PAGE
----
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The dance and trip of expectations when fee discounts are tied to future amounts of work

Law departments often negotiate or demand discounts from their law firms. Sometimes the amounts of the discounts rise, according to the volume of work received from the law department (See my post of Aug. 8, 2006 on tiered discounts from hourly rates.). Because these arrangements are arrived at prospectively, neither side has assurance of what the actual spending figures will turn out to be.

The negotiating lawyers may go back and forth on figures but eventually settle on some discount schedule for some volume of work expected. The disappointment is usually on the side of the law firm because it has visions of golden sugarplums while the law department dreams of higher-level discounts and praiseworthy savings. Insufficient volume disappoints both.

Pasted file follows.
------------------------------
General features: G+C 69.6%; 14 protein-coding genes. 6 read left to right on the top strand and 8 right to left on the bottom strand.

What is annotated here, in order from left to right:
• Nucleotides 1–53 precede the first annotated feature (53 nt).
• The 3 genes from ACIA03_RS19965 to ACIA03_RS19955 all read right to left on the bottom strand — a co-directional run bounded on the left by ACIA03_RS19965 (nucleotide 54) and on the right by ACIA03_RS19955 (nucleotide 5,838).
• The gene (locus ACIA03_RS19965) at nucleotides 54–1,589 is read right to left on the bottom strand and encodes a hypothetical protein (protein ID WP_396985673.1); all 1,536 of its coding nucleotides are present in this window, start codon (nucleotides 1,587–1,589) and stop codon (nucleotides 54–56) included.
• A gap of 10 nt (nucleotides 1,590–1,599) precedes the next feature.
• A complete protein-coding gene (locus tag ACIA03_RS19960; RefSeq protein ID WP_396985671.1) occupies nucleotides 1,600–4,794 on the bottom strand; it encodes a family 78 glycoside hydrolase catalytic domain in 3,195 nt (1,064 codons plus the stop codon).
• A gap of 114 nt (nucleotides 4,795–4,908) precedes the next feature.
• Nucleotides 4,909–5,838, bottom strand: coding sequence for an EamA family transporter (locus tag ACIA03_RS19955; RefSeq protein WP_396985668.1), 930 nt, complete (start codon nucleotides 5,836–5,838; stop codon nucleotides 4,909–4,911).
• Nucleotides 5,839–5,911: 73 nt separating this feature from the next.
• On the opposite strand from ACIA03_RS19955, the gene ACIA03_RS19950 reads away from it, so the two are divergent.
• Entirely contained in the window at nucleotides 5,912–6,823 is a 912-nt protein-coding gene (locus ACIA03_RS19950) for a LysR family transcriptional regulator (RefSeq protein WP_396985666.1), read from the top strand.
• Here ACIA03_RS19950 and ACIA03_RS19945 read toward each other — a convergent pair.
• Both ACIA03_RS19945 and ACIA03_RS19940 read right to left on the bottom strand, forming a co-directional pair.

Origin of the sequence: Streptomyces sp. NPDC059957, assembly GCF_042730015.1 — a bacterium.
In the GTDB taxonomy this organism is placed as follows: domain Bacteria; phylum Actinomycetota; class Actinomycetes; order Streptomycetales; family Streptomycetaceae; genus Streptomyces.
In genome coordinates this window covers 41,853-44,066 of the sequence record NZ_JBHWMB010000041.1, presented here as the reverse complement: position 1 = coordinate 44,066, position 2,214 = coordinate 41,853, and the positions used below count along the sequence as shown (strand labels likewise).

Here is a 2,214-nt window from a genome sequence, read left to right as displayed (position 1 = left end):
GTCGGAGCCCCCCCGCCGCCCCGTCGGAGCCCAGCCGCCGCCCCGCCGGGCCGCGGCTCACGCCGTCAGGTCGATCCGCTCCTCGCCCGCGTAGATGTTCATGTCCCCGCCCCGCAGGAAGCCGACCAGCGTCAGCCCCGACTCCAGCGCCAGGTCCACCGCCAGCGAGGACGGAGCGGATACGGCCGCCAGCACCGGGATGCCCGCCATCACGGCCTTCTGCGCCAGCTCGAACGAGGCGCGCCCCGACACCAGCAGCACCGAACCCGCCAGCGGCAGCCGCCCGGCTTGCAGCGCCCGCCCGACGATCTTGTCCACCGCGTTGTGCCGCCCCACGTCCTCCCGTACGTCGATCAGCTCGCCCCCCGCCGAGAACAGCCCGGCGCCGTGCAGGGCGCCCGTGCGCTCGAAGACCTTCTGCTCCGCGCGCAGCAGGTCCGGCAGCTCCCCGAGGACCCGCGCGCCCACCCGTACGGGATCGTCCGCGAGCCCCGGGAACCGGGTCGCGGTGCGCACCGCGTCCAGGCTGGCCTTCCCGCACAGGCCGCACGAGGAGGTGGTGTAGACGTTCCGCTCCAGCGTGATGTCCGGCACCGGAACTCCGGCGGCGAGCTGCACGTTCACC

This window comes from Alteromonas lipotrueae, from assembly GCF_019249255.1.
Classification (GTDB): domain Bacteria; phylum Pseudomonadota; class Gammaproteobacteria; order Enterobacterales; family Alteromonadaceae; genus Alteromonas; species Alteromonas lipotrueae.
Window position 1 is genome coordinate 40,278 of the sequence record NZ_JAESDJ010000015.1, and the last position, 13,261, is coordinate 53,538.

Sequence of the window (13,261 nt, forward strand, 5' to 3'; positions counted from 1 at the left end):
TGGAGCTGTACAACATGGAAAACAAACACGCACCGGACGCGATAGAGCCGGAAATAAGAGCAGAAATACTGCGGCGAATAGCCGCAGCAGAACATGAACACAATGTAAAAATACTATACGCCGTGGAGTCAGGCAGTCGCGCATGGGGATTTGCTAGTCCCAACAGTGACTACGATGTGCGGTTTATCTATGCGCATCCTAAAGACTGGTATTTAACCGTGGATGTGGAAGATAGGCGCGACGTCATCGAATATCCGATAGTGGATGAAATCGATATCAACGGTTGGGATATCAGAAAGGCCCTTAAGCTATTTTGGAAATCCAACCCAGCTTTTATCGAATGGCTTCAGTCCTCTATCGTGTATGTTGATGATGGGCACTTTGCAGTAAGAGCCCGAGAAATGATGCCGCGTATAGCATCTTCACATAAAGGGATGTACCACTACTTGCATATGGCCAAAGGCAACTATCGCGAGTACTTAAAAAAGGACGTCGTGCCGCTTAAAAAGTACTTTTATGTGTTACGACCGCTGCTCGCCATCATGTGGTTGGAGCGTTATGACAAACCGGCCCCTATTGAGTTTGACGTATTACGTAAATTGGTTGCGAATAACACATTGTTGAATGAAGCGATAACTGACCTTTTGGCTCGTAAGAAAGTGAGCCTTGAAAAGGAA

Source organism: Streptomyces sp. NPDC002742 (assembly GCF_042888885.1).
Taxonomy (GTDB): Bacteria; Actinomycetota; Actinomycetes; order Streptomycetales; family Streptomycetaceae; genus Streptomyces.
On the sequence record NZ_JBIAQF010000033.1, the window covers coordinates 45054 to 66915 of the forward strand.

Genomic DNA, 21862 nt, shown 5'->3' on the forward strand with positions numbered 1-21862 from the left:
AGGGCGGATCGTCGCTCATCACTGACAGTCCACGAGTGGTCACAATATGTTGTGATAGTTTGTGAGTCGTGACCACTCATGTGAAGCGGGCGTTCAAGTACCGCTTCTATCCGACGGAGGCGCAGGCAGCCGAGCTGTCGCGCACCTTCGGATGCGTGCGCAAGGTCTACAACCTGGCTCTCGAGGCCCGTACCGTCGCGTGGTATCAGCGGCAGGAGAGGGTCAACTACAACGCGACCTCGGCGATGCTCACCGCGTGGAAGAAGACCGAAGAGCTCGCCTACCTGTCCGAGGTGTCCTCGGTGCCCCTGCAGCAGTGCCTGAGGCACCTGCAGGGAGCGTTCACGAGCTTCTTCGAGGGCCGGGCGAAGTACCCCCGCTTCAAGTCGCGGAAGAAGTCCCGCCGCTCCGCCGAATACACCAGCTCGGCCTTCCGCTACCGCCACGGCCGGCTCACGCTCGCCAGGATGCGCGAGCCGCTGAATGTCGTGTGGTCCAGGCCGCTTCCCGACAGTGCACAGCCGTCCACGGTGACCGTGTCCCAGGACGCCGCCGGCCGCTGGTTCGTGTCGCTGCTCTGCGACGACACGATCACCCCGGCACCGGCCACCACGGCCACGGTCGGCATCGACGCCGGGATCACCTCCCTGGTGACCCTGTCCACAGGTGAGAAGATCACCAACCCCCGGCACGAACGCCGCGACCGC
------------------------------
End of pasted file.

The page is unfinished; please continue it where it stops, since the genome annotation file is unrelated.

It might be possible for both sides to revisit the discount schedule, say quarterly, or agree to a more sophisticated algorithm. Perhaps the discount rate would be based each month on a rolling three month figure and therefore would automatically correct as the year goes by (See my post of Jan. 6, 2006 on rolling averages.).